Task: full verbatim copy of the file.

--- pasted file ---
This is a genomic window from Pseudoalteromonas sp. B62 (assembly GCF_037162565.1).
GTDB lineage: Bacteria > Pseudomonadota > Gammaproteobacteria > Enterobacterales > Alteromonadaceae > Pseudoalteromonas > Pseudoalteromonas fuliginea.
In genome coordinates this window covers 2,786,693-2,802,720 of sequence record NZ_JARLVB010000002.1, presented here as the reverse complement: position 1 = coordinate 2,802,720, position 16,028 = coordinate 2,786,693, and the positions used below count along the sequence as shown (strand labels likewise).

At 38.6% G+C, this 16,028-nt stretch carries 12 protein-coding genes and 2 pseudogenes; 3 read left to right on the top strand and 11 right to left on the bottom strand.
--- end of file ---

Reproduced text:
This is a genomic window from Pseudoalteromonas sp. B62 (assembly GCF_037162565.1).
GTDB lineage: Bacteria > Pseudomonadota > Gammaproteobacteria > Enterobacterales > Alteromonadaceae > Pseudoalteromonas > Pseudoalteromonas fuliginea.
In genome coordinates this window covers 2,786,693-2,802,720 of sequence record NZ_JARLVB010000002.1, presented here as the reverse complement: position 1 = coordinate 2,802,720, position 16,028 = coordinate 2,786,693, and the positions used below count along the sequence as shown (strand labels likewise).

At 38.6% G+C, this 16,028-nt stretch carries 12 protein-coding genes and 2 pseudogenes; 3 read left to right on the top strand and 11 right to left on the bottom strand.